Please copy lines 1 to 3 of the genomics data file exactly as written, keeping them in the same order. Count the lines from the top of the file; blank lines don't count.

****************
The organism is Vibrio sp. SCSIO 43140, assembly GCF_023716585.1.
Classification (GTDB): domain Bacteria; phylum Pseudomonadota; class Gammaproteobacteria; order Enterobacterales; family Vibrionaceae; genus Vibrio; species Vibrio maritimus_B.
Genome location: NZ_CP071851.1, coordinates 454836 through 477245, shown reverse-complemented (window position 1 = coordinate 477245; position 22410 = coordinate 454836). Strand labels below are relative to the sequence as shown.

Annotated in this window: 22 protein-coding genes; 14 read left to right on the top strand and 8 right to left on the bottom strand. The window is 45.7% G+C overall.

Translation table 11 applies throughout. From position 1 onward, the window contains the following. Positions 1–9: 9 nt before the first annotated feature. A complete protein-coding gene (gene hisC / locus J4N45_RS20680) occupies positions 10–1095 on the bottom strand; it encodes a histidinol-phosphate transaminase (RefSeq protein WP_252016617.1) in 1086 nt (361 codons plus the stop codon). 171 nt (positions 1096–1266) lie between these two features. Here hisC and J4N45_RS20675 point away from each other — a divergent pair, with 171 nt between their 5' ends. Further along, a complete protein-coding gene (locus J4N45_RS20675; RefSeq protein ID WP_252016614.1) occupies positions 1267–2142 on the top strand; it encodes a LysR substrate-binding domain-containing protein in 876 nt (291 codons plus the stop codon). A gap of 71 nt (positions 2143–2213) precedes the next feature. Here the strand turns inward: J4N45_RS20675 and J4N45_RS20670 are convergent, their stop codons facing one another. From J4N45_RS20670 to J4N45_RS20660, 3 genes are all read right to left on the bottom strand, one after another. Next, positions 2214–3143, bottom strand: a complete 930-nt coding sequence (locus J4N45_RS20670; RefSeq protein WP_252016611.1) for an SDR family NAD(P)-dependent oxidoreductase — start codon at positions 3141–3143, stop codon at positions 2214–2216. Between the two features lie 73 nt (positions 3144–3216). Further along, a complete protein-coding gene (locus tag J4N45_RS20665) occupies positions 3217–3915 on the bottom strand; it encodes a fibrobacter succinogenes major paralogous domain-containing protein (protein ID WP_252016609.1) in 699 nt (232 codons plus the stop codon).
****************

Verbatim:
The organism is Vibrio sp. SCSIO 43140, assembly GCF_023716585.1.
Classification (GTDB): domain Bacteria; phylum Pseudomonadota; class Gammaproteobacteria; order Enterobacterales; family Vibrionaceae; genus Vibrio; species Vibrio maritimus_B.
Genome location: NZ_CP071851.1, coordinates 454836 through 477245, shown reverse-complemented (window position 1 = coordinate 477245; position 22410 = coordinate 454836). Strand labels below are relative to the sequence as shown.